Welcome to Park Preview!

A guide to Seattle area parks for the non-robust, lazy birders, and photographers.

Read the About page to learn about the purpose and focus of this blog.

Blog Key

Type of Park

Local = A park primarily used by people living or working in the surrounding area.
Trip = A park unique enough to warrant going a bit out of your way.
Destination = A very large park, often with a wide variety of attractions/activities. People come from all over the Seattle area to visit it.

Other Terms

Preview = A post about a specific location with full details and photos.
Tangent = A post usually related to parks, birds, or photography in some way, but not a preview.
On the Road = A post about a location outside of Seattle and its immediate suburbs.
Combo Outing = A section in some previews with suggestions of other nearby locations to visit on the same trip.

Finding Info

To find the type of park you’re looking for use the Categories section. For a list of all parks previewed so far use the Preview category. To find a park by name use the Search function. The Links section provides links to maps, city park pages, and a few blogs of interest.

All content, including all photographs, of the Park Preview Blog is copyrighted by the blog owner, except where otherwise noted. Do not use Park Preview content without permission.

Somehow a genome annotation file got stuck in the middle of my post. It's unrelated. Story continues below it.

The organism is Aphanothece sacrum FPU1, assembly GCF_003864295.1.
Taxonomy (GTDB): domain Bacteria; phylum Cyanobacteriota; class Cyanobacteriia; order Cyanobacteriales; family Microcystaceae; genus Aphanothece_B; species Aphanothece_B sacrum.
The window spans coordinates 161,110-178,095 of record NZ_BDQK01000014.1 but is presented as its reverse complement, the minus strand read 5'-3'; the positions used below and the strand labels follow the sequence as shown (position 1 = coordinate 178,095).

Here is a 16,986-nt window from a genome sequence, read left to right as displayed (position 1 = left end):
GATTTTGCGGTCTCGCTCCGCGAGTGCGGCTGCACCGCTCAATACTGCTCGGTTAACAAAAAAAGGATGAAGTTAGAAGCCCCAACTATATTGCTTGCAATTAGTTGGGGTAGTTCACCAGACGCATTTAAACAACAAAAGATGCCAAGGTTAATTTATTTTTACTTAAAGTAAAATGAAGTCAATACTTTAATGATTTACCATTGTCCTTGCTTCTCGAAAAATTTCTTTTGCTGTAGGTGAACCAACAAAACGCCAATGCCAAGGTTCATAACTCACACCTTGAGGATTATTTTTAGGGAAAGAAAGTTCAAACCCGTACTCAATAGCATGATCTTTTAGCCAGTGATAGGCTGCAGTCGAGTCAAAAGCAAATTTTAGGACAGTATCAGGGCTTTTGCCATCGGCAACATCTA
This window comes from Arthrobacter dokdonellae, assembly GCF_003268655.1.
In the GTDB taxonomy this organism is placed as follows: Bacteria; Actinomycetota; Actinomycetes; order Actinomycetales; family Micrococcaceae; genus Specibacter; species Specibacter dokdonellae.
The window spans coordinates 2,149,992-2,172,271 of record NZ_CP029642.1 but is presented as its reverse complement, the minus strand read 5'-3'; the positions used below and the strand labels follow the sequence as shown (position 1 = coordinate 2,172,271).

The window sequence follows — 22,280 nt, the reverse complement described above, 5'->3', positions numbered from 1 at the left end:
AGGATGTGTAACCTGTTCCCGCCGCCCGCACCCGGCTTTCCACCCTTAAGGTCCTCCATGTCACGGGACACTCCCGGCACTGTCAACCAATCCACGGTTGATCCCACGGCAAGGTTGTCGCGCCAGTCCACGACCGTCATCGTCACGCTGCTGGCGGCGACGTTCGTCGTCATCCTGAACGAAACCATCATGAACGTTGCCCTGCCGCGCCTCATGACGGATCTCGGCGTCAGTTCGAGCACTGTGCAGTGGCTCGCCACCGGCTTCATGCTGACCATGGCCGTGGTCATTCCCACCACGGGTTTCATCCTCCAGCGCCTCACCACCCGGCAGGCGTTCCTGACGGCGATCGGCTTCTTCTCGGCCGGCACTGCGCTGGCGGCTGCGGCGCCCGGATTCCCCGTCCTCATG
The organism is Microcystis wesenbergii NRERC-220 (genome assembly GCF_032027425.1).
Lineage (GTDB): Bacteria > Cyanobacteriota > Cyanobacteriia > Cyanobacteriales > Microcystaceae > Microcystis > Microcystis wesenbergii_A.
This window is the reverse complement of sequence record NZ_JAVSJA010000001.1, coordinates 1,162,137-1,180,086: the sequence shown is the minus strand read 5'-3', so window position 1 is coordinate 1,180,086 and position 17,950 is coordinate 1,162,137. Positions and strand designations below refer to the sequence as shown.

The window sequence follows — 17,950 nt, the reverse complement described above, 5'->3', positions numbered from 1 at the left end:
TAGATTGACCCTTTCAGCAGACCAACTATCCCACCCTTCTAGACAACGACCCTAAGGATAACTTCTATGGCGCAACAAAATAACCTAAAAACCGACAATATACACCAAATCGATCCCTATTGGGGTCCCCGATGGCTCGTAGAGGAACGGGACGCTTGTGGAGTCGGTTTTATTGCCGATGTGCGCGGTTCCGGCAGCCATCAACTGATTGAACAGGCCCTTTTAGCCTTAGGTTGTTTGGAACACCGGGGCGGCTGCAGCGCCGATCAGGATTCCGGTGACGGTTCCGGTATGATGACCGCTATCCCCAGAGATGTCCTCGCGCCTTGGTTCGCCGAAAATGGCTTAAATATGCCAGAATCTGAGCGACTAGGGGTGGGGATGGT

Photography for Beginners Part 5: Depth of Field

Each post in this series builds on information discussed in previous posts. See the Photography for Beginners page on the menu for links to all the posts.

Part 4: Aperture Priority Mode


In this post I am going to discuss depth of field (DOF).

DOF is one of the most important basic aspects of photography. It’s fairly complex because depth of field constantly varies based on three primary factors and how they interact with each other.

It takes a while for all of this to sink in and it’s very easy to forget at times, or simply misjudge. (I do both all the time.) As always, studying your own photos to see what you got right and what didn’t work will teach you as much or more than reading about photography will.

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